But in this program, Howell says, ``we're not asking [the bankers] to do something [they] wouldn't otherwise do.' By the time candidates pay a visit to a loan officer, they have done a lot of homework -- and had a lot of thoroughly professional advice.
So far, the bankers have liked what they have seen. After its first year, the BU program has already generated more than 20 new companies.
Equally important, however, are the numbers of people who have not tried to start up businesses. Another role of the program is to discourage people from going into business if they're not ready, says Howell.
The course, in fact, is designed to cull the less prepared. It begins with a two-day ``short course'' (costing $60), during which each student writes a brief prospectus. Of the 180 students who enrolled in the weekend-or-evening short course last September, 45 stayed on for the ``long course'' (costing about $600), which lasted from October to January.
``The people who came in with an idea [for a prospective business venture] got the most benefit out of it,'' says Ernie Bannister, a graduate of the program, who is now buying his own commercial printing business in Cambridge. He credits the BU staff for teaching him ``the intricacies of knowing what to do and when to do it,'' as well as for pointing out ``both the upsides and the downsides'' of running one's own company. After the course is over, its graduates remain in contact with CEA, which continue s to advise them.
As it enters its second year, the program is advertising locally through newspapers, radio, and even announcements from the pulpits of inner-city churches. There are plans afoot to replicate the program in Milwaukee, Wis., and Stockton, Calif. And the federal Department of Housing and Urban Affairs is searching for three other cities in which to set up similar projects.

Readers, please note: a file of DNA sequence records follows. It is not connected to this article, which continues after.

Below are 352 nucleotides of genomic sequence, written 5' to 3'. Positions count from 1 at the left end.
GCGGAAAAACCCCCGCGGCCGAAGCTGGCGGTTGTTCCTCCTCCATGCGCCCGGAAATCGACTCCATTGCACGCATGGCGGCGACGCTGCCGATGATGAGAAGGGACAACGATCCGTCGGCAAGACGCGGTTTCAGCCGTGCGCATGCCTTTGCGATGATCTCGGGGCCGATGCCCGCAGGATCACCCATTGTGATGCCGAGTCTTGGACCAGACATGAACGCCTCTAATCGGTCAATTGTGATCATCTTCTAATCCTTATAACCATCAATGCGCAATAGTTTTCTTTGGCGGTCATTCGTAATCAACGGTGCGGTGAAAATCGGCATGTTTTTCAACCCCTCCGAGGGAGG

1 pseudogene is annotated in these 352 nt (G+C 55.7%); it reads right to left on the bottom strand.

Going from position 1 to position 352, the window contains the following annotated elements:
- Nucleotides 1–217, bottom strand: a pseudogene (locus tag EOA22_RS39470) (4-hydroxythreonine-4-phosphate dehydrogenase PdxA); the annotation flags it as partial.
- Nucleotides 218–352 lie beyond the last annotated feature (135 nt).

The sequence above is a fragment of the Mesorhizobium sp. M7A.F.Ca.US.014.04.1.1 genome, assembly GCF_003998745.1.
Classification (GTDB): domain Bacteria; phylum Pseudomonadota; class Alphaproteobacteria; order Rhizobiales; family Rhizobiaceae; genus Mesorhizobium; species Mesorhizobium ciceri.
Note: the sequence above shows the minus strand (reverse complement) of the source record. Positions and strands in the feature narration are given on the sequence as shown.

What does a city need to qualify? Obviously, a school capable of teaching sound business-management techniques, Howell says. Beyond that it needs ``a locus of concern concentrated in one or two people,'' as well as some kind of minority bank or foundation to help move the project forward. The community, he adds, ``has to want it really badly.''
That, on a more personal level, is the story of Rose Ferdinand. Fascinated with clothing and fabrics since she was 13, she was living in Boston and working at a job with a pharmaceutical company when she heard about the BU program. She had known since she was 18 that she wanted to open her own store. But it took the BU course to show her how.
What led her to Mattapan? Mrs. Ferdinand says she ``wanted the store to be in the community'' near her home. That turned out to be a solid business decision.
In doing her market research, Mrs. Ferdinand, whose husband is Haitian, discovered that the area has a large number of people of Caribbean extraction -- who, she says, typically make their own clothes.
She offers fabrics, patterns, and advanced sewing lessons, and is already casting an eye about for larger quarters. ``From the research I've done,'' she says, ``we can make three times the money with larger space.''